Watch WikiLeaks’ October Surprise Press Conference Live Online: Streaming Video Link, Full Replay For Julian Assange’s Tuesday Announcement

Watch WikiLeaks October Surprise Press Conference Live Online: Streaming Video Link, Full Replay For Julian Assange's Tuesday Announcement

Viewers can watch the WikiLeaks press conference live online and see what kind of October surprise Julian Assange will have for Democratic candidate Hillary Clinton.

The press conference, the subject of much international speculation, had been scheduled for 10 a.m. in Berlin, but it has reportedly been pushed back to close to 11 a.m. (4 a.m. ET). Live streaming video can be found below.

The news conference marks the 10-year anniversary of WikiLeaks, the international organization dedicated to releasing large swaths of information from governments, including sensitive documents and diplomatic communications.

The event started with a video showing the major releases from WikiLeaks over the last decade, including video that showed an American helicopter crew in Iraq launching an attack that killed civilians, including international journalists. Those hoping to find out some dirt on Hillary Clinton were left waiting, with the first 30 minutes of the press conference dedicated to documenting the organization’s history.

There has been a good deal of international attention online for the WikiLeaks press conference, with close to 60,000 people streaming the video just on the Right Side Broadcasting YouTube page, even at 4:30 a.m. ET. Other live streams of the press conference had tens of thousands more viewers.

There was plenty of media attention ahead of the news conference, including reports claiming that Assange may have canceled it due to security concerns. The WikiLeaks founder later confirmed that it would be on as scheduled, but instead of speaking outside the Ecuadorian embassy where he has been living, it would take place live in Berlin.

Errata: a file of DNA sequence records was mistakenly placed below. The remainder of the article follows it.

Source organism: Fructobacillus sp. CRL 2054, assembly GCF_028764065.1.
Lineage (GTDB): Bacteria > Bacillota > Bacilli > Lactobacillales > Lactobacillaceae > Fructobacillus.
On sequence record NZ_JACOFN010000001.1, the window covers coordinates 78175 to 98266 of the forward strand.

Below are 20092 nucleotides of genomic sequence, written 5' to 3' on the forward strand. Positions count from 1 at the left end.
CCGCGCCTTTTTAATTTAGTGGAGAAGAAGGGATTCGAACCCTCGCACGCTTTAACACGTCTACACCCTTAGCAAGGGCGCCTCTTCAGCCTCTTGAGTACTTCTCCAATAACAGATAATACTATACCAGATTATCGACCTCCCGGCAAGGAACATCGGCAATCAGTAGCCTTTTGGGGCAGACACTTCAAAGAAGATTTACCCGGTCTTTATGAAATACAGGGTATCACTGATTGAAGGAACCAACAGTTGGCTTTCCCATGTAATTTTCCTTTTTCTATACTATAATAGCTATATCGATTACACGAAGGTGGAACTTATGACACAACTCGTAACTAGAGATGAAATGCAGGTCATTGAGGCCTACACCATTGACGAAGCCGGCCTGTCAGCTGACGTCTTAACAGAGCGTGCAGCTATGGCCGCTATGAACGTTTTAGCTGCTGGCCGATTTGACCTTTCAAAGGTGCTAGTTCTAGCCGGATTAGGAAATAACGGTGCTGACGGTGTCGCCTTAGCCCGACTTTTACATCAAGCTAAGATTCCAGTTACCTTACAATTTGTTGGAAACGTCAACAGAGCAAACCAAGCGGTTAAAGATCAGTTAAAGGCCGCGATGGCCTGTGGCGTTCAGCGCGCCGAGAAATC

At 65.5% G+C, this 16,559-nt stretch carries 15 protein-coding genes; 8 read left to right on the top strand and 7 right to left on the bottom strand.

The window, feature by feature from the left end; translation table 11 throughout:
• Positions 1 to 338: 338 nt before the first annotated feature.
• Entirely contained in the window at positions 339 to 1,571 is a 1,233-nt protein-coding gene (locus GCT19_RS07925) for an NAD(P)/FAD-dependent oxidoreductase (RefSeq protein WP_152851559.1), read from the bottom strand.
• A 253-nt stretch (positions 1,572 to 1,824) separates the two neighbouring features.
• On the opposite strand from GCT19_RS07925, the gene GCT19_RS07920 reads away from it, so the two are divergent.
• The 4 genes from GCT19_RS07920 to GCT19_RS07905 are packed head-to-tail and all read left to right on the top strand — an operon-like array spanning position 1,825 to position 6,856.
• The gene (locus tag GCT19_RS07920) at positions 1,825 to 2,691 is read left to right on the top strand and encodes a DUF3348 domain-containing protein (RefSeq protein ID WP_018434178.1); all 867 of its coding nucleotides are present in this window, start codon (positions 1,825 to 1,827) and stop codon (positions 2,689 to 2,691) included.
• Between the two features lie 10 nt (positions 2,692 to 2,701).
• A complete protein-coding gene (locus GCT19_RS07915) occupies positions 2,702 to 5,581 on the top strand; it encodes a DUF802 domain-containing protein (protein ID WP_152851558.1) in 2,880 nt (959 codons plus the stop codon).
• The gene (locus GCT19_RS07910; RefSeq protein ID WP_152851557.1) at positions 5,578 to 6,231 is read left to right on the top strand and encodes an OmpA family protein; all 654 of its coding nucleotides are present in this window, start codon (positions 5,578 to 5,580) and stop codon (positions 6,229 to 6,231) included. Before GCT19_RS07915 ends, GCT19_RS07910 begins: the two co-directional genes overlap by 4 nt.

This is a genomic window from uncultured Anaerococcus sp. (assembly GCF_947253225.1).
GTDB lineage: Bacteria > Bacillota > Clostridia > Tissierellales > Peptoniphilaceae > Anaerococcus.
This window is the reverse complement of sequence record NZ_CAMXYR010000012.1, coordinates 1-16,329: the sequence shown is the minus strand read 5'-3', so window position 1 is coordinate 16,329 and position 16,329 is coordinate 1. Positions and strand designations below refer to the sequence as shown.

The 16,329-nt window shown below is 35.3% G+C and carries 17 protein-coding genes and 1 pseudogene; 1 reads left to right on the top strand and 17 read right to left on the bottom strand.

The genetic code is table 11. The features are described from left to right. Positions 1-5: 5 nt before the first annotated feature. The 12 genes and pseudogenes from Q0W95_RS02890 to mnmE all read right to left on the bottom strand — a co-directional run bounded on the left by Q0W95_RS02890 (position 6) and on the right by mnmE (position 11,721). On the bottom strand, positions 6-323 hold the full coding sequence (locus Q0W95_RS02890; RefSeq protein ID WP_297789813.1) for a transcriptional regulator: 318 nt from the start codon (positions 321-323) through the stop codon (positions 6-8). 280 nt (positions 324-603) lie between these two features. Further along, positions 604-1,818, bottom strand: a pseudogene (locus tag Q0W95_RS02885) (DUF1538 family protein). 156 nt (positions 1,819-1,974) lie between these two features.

Those who watch the WikiLeaks press conference live online will likely see some kind of political attack against Clinton. Early this week, the site “liked” a tweet claiming that Hillary Clinton’s campaign would be devastated by whatever is released.

There has also plenty of speculation as to the nature of the WikiLeaks press conference, but there may have been a hint on Monday with a story released claiming that as Secretary of State, Clinton once called for a drone strike on Assange.

The story, which was published on the right-wing site True Pundit, claimed that in 2010, Clinton speculated openly during a meeting about the possibility of taking out Assange, who at the time had just released hundreds of thousands of diplomatic cables.

“That is when a frustrated Clinton, sources said, at some point blurted out a controversial query.

“‘Can’t we just drone this guy?’ Clinton openly inquired, offering a simple remedy to silence Assange and smother Wikileaks via a planned military drone strike, according to State Department sources. The statement drew laughter from the room which quickly died off when the Secretary kept talking in a terse manner, sources said. Clinton said Assange, after all, was a relatively soft target, ‘walking around’ freely and thumbing his nose without any fear of reprisals from the United States.”

This report was called into question, with many pointing out that the site True Pundit does not offer any proof of the claim and had been caught peddling other shaky stories, including an unbacked claim that Hillary Clinton was wearing an invisible earpiece during the NBC Town Hall event that took place in September.

Whether the report is true or not, Julian Assange has been a thorn in Clinton’s side during this election season. WikiLeaks was behind a massive release of Democratic National Committee emails, including some showing that DNC officials were slanted against Clinton’s main competitor, Vermont senator Bernie Sanders. Tuesday’s press conference is expected to be an even bigger blow against Clinton.

This story will be updated with live information of the WikiLeaks press conference as it becomes available.

[Featured Image by Kirsty Wigglesworth/AP Images]